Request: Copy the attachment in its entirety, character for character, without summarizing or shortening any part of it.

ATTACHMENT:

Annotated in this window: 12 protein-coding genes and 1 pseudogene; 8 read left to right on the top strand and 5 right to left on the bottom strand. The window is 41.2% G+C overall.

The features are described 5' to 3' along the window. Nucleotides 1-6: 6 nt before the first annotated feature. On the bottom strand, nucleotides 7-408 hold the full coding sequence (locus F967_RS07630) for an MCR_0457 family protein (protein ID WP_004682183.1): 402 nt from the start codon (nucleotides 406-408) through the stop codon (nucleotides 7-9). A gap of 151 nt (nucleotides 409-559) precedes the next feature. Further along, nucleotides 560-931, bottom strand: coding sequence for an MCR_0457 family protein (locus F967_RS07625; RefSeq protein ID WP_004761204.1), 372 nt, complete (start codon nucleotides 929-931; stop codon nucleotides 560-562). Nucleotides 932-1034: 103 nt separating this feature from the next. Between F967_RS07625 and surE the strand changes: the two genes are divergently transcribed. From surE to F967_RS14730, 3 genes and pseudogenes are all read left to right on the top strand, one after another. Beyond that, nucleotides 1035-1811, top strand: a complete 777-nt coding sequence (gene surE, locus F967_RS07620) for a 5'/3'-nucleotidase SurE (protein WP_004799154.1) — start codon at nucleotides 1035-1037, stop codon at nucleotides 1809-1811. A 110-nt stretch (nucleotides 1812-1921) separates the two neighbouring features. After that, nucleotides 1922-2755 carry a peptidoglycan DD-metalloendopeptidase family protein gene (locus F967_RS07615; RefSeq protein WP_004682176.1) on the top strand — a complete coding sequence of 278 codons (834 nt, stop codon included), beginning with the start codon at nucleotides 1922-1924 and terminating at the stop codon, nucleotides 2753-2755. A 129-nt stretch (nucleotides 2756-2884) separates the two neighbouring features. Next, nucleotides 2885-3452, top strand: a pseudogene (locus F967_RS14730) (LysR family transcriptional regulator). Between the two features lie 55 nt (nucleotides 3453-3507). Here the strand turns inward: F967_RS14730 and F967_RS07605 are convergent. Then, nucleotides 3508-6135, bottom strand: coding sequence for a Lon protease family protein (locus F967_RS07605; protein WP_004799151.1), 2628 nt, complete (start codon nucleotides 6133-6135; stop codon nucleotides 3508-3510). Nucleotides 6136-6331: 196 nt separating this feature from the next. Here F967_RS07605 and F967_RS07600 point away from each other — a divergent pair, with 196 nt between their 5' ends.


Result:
Annotated in this window: 12 protein-coding genes and 1 pseudogene; 8 read left to right on the top strand and 5 right to left on the bottom strand. The window is 41.2% G+C overall.

The features are described 5' to 3' along the window. Nucleotides 1-6: 6 nt before the first annotated feature. On the bottom strand, nucleotides 7-408 hold the full coding sequence (locus F967_RS07630) for an MCR_0457 family protein (protein ID WP_004682183.1): 402 nt from the start codon (nucleotides 406-408) through the stop codon (nucleotides 7-9). A gap of 151 nt (nucleotides 409-559) precedes the next feature. Further along, nucleotides 560-931, bottom strand: coding sequence for an MCR_0457 family protein (locus F967_RS07625; RefSeq protein ID WP_004761204.1), 372 nt, complete (start codon nucleotides 929-931; stop codon nucleotides 560-562). Nucleotides 932-1034: 103 nt separating this feature from the next. Between F967_RS07625 and surE the strand changes: the two genes are divergently transcribed. From surE to F967_RS14730, 3 genes and pseudogenes are all read left to right on the top strand, one after another. Beyond that, nucleotides 1035-1811, top strand: a complete 777-nt coding sequence (gene surE, locus F967_RS07620) for a 5'/3'-nucleotidase SurE (protein WP_004799154.1) — start codon at nucleotides 1035-1037, stop codon at nucleotides 1809-1811. A 110-nt stretch (nucleotides 1812-1921) separates the two neighbouring features. After that, nucleotides 1922-2755 carry a peptidoglycan DD-metalloendopeptidase family protein gene (locus F967_RS07615; RefSeq protein WP_004682176.1) on the top strand — a complete coding sequence of 278 codons (834 nt, stop codon included), beginning with the start codon at nucleotides 1922-1924 and terminating at the stop codon, nucleotides 2753-2755. A 129-nt stretch (nucleotides 2756-2884) separates the two neighbouring features. Next, nucleotides 2885-3452, top strand: a pseudogene (locus F967_RS14730) (LysR family transcriptional regulator). Between the two features lie 55 nt (nucleotides 3453-3507). Here the strand turns inward: F967_RS14730 and F967_RS07605 are convergent. Then, nucleotides 3508-6135, bottom strand: coding sequence for a Lon protease family protein (locus F967_RS07605; protein WP_004799151.1), 2628 nt, complete (start codon nucleotides 6133-6135; stop codon nucleotides 3508-3510). Nucleotides 6136-6331: 196 nt separating this feature from the next. Here F967_RS07605 and F967_RS07600 point away from each other — a divergent pair, with 196 nt between their 5' ends.